Instantly after returning from China this month, Pakistan’s Finance Minister Asad Umar declared that Pakistan’s balance of payments crisis to be over. He claimed that a financial bailout package provided by Saudi Arabia and China has helped Pakistan overcome its financial troubles.
Yet in truth, independent assessments of the situation show that Umar’s confidence is misplaced, and Pakistan’s financial crisis is far from being over.
Pakistan does not have enough foreign currency reserves to pay for two months’ worth imports.
Presently, Pakistan’s gross domestic product is US $283 billion, which is not very promising for a country with a population of 210 million. According to the latest figures released by State Bank of Pakistan, the foreign currency reserves of Pakistan are just $8.47 billion. The total value of imports in September was $4.4 Billion. So, Pakistan does not have enough foreign currency reserves to pay for two months’ worth imports.
This situation had already been anticipated, hence the government’s efforts to borrow money to increase foreign currency reserves of Pakistan.
Pakistan’s Prime Minister Imran Khan, shortly after he was elected in August, began shuttle visits to friendly countries in search of loans. Saudi Arabia was his first stop. Prior to visiting the Kingdom, Khan told journalists that Pakistan was desperate for Saudi loans, and fortunately for Khan, Saudi Arabia did approve a financial bailout package for Pakistan.
Saudi Arabia agreed to park $3 billion in Pakistan’s accounts as foreign currency support, and also agreed to sell oil to the country with one-year deferred payment facility of up to $3 billion. Pakistan was hoping for more, including large grants. Yet generosity was not forthcoming, and speculation is swirling that Pakistan was asked to send military assistance to the Saudi forces in Yemen in return for the bailout package.
Technically, Pakistan got $6 billion from Saudis as an indirect bailout. Yet this alone was not enough to avert the balance of payment crisis. Pakistan needs $12–15 billion to defer the crunch for at least a year. So in order to meet the shortfall, Pakistan planned to approach its all-weather friend – China.
Khan took his entourage to China in early November. Prior to the visit, the Pakistan government leaked to media stories about expecting a generous bailout package from China – large enough to avert the crisis.
To the surprise of political pundits, China refused. The Chinese government said that it could extend economic aid to Pakistan but more talks would be required to fix details. In effect, this translated as a blunt refusal to an urgent request.
There are two possible reasons for China’s hardline stance. First, China usually does not help countries in form of financial bailout packages. It provides debt for specific projects, which have some interest for China. Secondly, Pakistan’s new government had earned the ire of China by criticising the China-Pakistan Economic Corridor (CPEC) and demanding its renegotiation. Apart from refusing immediate financial help, China also made it clear that there will not be any major revisiting of CPEC.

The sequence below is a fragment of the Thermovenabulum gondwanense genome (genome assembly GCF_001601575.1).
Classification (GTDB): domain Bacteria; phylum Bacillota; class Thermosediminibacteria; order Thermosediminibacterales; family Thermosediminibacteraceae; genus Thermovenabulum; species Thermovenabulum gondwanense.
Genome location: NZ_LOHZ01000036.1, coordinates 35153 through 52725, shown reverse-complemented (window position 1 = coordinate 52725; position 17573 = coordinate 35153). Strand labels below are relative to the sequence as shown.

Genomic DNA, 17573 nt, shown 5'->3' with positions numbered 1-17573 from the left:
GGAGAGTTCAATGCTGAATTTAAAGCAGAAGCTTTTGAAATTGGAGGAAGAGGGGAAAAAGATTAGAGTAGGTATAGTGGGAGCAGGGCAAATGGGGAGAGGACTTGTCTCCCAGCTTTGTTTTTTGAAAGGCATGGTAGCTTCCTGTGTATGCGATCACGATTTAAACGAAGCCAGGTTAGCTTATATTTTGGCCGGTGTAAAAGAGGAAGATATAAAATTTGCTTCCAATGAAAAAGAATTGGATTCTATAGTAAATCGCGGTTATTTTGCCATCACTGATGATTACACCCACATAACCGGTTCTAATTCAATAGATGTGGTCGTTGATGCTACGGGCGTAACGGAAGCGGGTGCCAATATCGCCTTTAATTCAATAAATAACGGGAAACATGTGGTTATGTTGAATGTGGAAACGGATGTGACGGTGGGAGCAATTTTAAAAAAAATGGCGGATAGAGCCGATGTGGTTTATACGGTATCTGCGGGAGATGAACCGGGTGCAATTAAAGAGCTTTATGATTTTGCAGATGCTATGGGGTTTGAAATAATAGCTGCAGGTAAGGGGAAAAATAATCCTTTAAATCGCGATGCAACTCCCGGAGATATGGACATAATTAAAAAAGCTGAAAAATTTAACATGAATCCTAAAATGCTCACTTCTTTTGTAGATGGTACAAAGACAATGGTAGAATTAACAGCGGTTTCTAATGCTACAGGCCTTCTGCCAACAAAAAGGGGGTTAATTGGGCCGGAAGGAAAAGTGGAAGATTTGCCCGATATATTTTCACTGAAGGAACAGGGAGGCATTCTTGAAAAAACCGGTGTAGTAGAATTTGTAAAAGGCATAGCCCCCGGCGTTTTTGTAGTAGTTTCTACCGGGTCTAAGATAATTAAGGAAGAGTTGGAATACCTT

The unexpected outcome of the visit to China left Khan’s government in a quandary. It still needs around $6–9 billion to keep the economy functioning, and the only option left was International Monetary Fund (IMF) – an option that Khan loathed when he was opposition leader.
Khan swallowed the bitter pill. Pakistan made a formal request to IMF for a bailout package, and an IMF team is currently in Pakistan negotiating the terms of the loans.
The IMF has already made it clear to Pakistan that it has to be transparent about its Chinese loans if it wants IMF money. Pakistan will have to share the agreements of CPEC, which will reveal the terms of financing – agreements that have been closely guarded secret in Pakistan for last three years. This has led to speculation that the Chinese loans to Pakistan under CPEC are predatory in nature.
There is also speculation that CPEC agreements include the military use of Pakistan’s coast by China. Despite the mounting criticism, the agreements have never been made public, suggesting there is something that the governments of China and Pakistan want to hide from the public.
Despite the request, Pakistan is still trying to wriggle out of needing IMF support. In a last minute change of strategy, Pakistan has asked United Arab Emirates and Qatar for a bailout akin to the one provided by Saudi Arabia. Pakistan hopes that if it gets financial support from these two Gulf countries, it can either avoid IMF altogether or at least ask for a smaller IMF bailout package with greater bargaining power.
Yet the hope seems forlorn. It seems unlikely that either UAE or Qatar will come to the rescue of Pakistan, for the simple reason neither has any compelling reasons to help.
This will leave Pakistan no option but to accept and endorse the harsh reality of IMF loans. This may end the balance of payment crisis. But revealing the CPEC agreements could open another Pandora’s box, with the secrets within having far-reaching political as well as economic implications.
And contrary to claims of the Finance Minister, Pakistan’s economic woes seem far from over.